•  Buffet is not a representative example (0+ / 0-)

                            for two reasons. First he makes $125,000 for being the CEO of a Fortune 500 company. The other CEO's make millions and pay the top marginal rate. The second is that Buffet's secretary makes at least $100,000 and maybe a lot more based on her reported marginal rate. For 495 of the Fortune 500 CEOs, and their secretaries, the CEO pays a significantly higher effective rate than their secretaries. The other five are founders like Buffet and their income is from long term capital gains. The Buffet story makes it seem like it is common that CEOs pay a lower tax rate than their secretaries when it's not. Is the rare exception. This has led to the misperception that CEO compensation is eligible for long term capital gains treatment, when it isn't, and that some CEOs pay less actual tax than their secretaries, which is ludicrous.

                            So while I favor higher marginal rates for high income earners, something I have favored the many years I have been here, the Buffet discussions are one of my hot buttons because I think his specific situation is not well understood and his statements used without the proper context.

                            "let's talk about that"

                            by VClib on Mon Feb 03, 2014 at 06:31:08 PM PST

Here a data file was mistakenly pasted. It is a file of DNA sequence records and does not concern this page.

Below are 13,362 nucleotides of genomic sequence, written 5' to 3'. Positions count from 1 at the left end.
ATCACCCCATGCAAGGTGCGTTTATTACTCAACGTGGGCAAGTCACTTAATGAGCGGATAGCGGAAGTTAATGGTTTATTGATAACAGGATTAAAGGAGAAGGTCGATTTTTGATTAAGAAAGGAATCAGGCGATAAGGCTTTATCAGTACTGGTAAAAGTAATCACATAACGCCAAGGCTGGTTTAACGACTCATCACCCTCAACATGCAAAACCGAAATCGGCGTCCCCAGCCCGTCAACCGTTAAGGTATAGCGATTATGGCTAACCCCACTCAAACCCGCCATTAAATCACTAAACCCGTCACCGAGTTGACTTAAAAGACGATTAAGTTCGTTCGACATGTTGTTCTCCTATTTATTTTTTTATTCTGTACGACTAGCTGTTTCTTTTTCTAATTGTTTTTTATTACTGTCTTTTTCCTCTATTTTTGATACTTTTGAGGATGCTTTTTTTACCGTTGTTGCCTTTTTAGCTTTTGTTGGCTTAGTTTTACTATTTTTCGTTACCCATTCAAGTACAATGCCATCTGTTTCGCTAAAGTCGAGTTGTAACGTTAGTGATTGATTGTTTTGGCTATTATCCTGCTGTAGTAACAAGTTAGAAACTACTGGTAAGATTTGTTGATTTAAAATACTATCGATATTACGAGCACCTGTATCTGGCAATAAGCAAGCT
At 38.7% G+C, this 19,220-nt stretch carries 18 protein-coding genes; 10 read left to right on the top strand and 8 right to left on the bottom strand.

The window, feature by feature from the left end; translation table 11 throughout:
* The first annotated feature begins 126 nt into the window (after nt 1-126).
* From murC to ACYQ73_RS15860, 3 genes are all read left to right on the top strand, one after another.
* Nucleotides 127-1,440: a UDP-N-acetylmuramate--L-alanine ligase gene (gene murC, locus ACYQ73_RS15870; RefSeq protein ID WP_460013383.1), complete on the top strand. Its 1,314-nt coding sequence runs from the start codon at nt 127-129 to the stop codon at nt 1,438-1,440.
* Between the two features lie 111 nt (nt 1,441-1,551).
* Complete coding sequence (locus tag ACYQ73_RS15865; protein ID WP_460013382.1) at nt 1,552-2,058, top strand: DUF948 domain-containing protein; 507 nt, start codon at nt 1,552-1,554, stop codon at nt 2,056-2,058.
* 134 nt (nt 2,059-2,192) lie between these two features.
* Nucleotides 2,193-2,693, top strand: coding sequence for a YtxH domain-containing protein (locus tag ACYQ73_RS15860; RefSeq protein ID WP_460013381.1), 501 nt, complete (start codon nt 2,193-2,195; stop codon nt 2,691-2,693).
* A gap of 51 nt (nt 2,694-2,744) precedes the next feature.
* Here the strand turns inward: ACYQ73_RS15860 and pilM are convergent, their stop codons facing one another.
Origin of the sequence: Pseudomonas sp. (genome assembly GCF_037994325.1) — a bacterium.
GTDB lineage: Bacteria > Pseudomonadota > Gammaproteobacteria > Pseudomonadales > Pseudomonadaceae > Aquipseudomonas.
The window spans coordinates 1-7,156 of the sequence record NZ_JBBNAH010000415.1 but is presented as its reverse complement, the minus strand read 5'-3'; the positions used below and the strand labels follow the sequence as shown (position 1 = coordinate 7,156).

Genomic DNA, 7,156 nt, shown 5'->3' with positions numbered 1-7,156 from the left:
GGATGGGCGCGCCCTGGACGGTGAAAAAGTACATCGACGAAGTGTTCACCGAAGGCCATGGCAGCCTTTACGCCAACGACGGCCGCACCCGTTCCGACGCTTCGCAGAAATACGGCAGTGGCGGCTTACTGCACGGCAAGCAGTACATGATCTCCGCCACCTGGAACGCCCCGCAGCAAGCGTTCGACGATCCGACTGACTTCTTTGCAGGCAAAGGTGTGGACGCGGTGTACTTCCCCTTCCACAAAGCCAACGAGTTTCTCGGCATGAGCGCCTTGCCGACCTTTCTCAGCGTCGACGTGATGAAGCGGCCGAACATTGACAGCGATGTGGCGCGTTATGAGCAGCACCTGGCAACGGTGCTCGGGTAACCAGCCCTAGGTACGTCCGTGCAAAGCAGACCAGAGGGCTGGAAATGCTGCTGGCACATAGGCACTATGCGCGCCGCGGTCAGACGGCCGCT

[ Parent ]

                          •  Buffet is a lot like many investors (2+ / 0-)
                            Recommended by:
                            Patango, Tonedevil

                            who make their principle income from investment income and capital gains. Some CEOs get very high salaries, taxable at ordinary rates. Obviously this isn't the case for Buffet.

                            So the point still stands the Buffet is making. The idea the example is limited to just CEOs is a strawman.

                            "The political arena leaves one no alternative, one must either be a dunce or a rogue." Emma Goldman, Anarchism and Other Essays

                            by ZhenRen on Mon Feb 03, 2014 at 06:40:08 PM PST

                            [ Parent ]

                          •  I don't think that most people (0+ / 0-)

                            when they read about the Buffet example understand that Buffet obtains nearly all his income from investments. They don't understand that he takes a nominal salary that hasn't changed in 25 years. They view Buffet in the context that he is the CEO of Birkshire Hathaway and assume that his income is primarily from his job. Virtually none of the people who write about Buffet on the internet put his statement, or his source of his income, in context.

                            "let's talk about that"

                            by VClib on Mon Feb 03, 2014 at 07:03:04 PM PST

                            [ Parent ]

                          •  VClib says (2+ / 0-)
                            Recommended by:
                            ZhenRen, Tonedevil
                            when they read about the Buffet example understand that Buffet obtains nearly all his income from investments.
                            Once again you imply people are just not very bright when it comes to this subject , you are a prime example for DBAD imo , I read DK and the comments in here and I am always impressed by the community , if anything you are the one coming off as " uninformed "